A Simple Lesson to Successful Networking: Get in the Flow!

CPC Business Development

By John-Paul Hatala Ph.D.

You’ve most undoubtedly heard the saying “Knowledge is Power.” Most likely you’ve acknowledged the fact that this old adage is quite accurate and basically common sense. The more knowledge you possessed as a student in high school on a particular topic, the better you were at writing your exams.

The interesting concept of exams is that if you don’t know what is going to be on the test you’re basically going to have to review the entire content in order to be successful. Think back to a time when you were required to study. How did you do on the exam when the teacher gave you a solid outline of what was to be included on the test? How did you do when the teacher provided little information? If the teacher provided little information on what was going to be on the exam, you most likely studied content that was not on the test. The key was to determine which areas would be covered and then to focus your studying of those areas in detail and only browse through the rest of the material. This holds true for gathering information for the purposes of networking.

Which information is useful and what can you use for another day? This is a question that needs to be answered if you are to be successful at networking. When you become part of the flow of information, you allow yourself to gather and maintain bits of information that may have immediate or long term impact on your objectives. Getting in the flow does not necessarily lead you to a solution but provides you with the content necessary to identify some of the areas required to become successful.

Let’s take as an example of you trying to sell one of your products — a widget. Your widget is not new to the market but has some features that are quite unique. You’ve been selling your widget for about a year and have a general idea of the sales cycle, which is around eight weeks. It runs from when you first introduce the widget to a new prospect to the actual purchase of your widgets. Your sales cycle becomes a framework or timeline that helps you gauge your progress. If you’re not moving from step-to-step within that cycle, you know that the likelihood of making the sale drastically decreases. Throughout this period, your goal is to gather as much information as you can about the prospect in order to increase the chances of closing the sale. The questions following are examples of those you might ask:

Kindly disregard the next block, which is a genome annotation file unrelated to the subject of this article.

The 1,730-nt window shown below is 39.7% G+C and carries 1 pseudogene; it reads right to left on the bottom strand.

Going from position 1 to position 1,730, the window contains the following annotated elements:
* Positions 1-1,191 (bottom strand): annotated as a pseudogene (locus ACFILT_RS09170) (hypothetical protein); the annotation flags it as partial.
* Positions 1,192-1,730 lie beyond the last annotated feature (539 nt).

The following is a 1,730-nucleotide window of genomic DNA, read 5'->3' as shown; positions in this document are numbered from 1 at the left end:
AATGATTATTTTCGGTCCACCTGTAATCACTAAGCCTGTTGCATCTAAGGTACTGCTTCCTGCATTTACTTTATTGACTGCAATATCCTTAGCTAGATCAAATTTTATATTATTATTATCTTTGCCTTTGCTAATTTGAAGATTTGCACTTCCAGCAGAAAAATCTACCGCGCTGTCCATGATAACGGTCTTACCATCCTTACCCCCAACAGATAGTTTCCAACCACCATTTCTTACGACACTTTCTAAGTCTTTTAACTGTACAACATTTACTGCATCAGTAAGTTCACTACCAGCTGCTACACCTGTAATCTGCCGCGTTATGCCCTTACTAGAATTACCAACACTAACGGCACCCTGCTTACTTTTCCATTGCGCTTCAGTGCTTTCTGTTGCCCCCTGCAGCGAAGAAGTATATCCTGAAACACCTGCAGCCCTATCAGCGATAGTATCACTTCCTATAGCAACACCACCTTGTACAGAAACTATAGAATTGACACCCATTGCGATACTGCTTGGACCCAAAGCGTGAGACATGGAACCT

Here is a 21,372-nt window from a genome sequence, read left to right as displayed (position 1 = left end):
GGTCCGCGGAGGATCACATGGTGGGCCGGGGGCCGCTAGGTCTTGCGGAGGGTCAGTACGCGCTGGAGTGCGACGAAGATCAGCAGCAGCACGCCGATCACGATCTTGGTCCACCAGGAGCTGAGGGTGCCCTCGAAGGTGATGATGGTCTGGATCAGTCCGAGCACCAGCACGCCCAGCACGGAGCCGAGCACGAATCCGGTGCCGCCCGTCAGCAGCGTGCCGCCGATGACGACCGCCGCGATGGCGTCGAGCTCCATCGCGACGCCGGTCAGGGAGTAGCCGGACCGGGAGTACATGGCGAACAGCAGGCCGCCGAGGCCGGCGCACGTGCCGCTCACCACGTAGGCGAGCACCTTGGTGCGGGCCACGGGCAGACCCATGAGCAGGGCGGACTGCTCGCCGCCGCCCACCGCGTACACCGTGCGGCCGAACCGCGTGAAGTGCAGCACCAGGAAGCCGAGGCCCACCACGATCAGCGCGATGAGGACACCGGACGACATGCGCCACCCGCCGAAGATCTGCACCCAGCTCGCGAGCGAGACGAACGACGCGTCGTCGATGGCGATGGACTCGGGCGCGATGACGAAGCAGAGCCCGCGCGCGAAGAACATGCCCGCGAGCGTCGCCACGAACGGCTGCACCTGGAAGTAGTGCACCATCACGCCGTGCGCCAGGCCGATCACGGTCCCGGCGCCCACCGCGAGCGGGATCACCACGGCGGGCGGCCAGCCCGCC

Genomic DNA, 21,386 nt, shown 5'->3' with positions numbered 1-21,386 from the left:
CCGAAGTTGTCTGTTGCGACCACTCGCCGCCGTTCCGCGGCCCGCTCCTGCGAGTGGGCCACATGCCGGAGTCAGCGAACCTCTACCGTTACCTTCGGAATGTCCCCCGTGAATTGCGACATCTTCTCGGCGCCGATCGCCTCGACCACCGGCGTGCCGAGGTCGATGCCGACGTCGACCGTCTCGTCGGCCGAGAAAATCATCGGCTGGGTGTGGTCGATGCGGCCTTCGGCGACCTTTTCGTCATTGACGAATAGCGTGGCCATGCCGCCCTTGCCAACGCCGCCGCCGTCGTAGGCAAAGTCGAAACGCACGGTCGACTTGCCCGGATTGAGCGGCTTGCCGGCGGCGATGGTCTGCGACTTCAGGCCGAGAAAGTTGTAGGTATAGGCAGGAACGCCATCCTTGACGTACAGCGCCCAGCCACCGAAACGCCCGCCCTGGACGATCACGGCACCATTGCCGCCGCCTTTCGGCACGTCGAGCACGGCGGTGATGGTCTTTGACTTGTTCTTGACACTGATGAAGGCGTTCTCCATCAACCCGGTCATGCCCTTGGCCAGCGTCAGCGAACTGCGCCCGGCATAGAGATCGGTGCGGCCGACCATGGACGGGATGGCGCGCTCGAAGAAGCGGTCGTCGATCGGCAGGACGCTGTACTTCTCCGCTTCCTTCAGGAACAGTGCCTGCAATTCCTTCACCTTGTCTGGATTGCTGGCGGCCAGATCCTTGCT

• How can this product benefit the prospect?
  • What is the prospect doing now without your widget?
  • When will the prospect decide to buy your widget?

Is there more than one person involved in making the decision to purchase your widget?

When do they plan on buying your widget or a similar product?

As in the sales situation above, the more information you gather, the better the position you are in to determine whether you have a chance at being successful in your networking efforts. By being in the flow, you have a chance of gathering data that will assist you in reaching your full potential.

Here are the 5 top strategies for getting in the networking flow:

  • Acknowledging that information is always available, just need to find it.
  • Research your network and what information exists within it.
  • Remember, to get information, you have to be willing to share it.
  • Create a knowledge repository.
  • Don’t be afraid to ask for information.

If you’re not in the flow, many of the opportunities you identify will remain only opportunities. Converting these to solutions is something that does not happen overnight and requires the ability to see things through. Getting in the flow will allow you to maximize the number of contacts who can provide information to help you reach a solution.

Dr. Hatala is currently an Assistant Professor at Louisiana State University in the School of Human Resource Education and Workforce Development, Baton Rouge. His academic research focuses on the transition toward re-employment, human resource development, social capital in the workplace, barriers to entrepreneurship, and organizational development.

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